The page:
WINNIPEG -- An Alberta-based company, which was set to open a retail cannabis store in the town of Altona, Man., has changed its mind.

The decision comes amid growing public opposition to pot sales in the community and a call from concerned citizens to hold a plebiscite on the issue.

Sheila Enns, who lives in the town, is disappointed by the news.

"I was surprised,” said Enns. “ I was very surprised.”

Altona was one of the communities chosen by the Manitoba government as a location for a retail cannabis outlet.

Calgary-based Westleaf, which was selected by the government to open a retail store, has now decided it won't be coming to Altona after all.

"I'm disappointed for the people that were preparing to have it here,” Enns said. “In that sense, it's too bad."

Despite growing public concern over the sale of cannabis, Westleaf said that's not why it pulled the plug.

The company's chief commercial officer said in a statement:

"Westleaf took into account many factors when it came to extending its retail presence in the market. It has decided to pivot in regard to opening a store in Altona as a result of the larger business strategy.”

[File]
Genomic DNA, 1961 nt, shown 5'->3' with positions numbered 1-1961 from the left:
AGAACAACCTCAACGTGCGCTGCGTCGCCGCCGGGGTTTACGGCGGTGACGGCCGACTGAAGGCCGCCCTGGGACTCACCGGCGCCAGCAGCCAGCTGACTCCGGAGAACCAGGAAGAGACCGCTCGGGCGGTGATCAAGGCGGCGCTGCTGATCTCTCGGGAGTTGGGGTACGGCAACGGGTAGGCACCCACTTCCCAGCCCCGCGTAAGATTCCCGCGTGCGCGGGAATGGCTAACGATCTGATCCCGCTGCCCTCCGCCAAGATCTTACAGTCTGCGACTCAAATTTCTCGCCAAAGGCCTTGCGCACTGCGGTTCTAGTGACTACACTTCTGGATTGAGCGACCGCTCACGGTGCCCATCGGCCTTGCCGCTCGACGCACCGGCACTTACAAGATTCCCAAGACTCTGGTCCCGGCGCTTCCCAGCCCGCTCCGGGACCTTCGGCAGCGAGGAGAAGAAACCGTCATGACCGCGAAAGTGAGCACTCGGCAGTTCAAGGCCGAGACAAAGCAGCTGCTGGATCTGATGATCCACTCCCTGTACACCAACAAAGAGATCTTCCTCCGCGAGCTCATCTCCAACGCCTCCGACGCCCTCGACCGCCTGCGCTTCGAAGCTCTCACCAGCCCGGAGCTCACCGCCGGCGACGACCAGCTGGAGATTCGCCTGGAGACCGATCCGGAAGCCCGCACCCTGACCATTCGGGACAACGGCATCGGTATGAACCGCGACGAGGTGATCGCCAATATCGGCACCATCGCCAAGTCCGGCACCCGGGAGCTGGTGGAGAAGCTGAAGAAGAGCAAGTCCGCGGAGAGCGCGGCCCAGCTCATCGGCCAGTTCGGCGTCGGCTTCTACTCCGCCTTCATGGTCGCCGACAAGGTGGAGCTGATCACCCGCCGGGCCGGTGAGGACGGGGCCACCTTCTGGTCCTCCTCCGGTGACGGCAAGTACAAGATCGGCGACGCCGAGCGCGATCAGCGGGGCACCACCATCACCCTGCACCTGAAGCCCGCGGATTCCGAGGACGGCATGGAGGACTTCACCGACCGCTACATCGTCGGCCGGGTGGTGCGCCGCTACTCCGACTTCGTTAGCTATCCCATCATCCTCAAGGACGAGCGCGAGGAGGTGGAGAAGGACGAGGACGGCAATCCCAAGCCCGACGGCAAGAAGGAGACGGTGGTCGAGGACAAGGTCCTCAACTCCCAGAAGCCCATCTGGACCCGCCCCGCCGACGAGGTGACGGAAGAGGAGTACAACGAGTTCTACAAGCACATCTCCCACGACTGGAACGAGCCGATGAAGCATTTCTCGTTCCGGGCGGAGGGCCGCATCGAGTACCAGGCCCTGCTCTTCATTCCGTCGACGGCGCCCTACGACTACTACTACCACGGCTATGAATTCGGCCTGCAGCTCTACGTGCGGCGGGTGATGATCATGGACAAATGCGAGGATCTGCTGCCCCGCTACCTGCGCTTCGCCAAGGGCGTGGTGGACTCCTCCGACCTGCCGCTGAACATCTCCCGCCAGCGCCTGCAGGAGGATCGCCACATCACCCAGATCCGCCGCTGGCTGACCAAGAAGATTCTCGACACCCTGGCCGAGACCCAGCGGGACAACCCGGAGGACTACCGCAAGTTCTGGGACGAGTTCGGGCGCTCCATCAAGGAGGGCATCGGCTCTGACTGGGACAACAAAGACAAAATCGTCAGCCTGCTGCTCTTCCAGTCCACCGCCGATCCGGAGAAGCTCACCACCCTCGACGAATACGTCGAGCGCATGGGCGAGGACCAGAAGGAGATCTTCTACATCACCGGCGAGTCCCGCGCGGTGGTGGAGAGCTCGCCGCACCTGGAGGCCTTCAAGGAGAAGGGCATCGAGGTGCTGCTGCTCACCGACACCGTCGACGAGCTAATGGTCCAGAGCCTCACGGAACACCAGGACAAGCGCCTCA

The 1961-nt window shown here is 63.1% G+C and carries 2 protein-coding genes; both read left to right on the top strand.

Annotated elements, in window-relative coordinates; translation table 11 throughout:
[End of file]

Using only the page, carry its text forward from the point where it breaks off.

A group in the town wants an outright ban on retail pot sales in Altona and has started a petition calling for a plebiscite. If it gets 620 signatures, the community will have to hold a vote.

"In order to say no, a plebiscite needs to be held,” said Al Friesen, mayor of Altona. “Until a plebiscite is held in any community, that community's considered open for business."

Friesen met with around 10 members of the community Wednesday who want to stop pot sales and said their concerns surround the product itself.

"As residents of the community, they did not really feel that that was something that they wanted here in terms of a retail operation," said Friesen.

Len Wolfe, who lives in Altona, doesn't have strong feelings towards the issue one way or the other but signed the group's petition so those who do, can have their say.

"I thought the public had a right to have that option, rather than it just be forced upon the town," said Wolfe.

Enns on the other hand, doesn't think a plebiscite is necessary.

"For the people that it affects, I know there’s lots of people that use it for aches and pains and sleeping and different things and for them to have to go a different community that would be too bad," said Enns.

Manitoba Liquor and Lotteries said a backup retailer will be contacted and given an opportunity to open in a store in the town, but said the company will be advised to stay in contact with the town.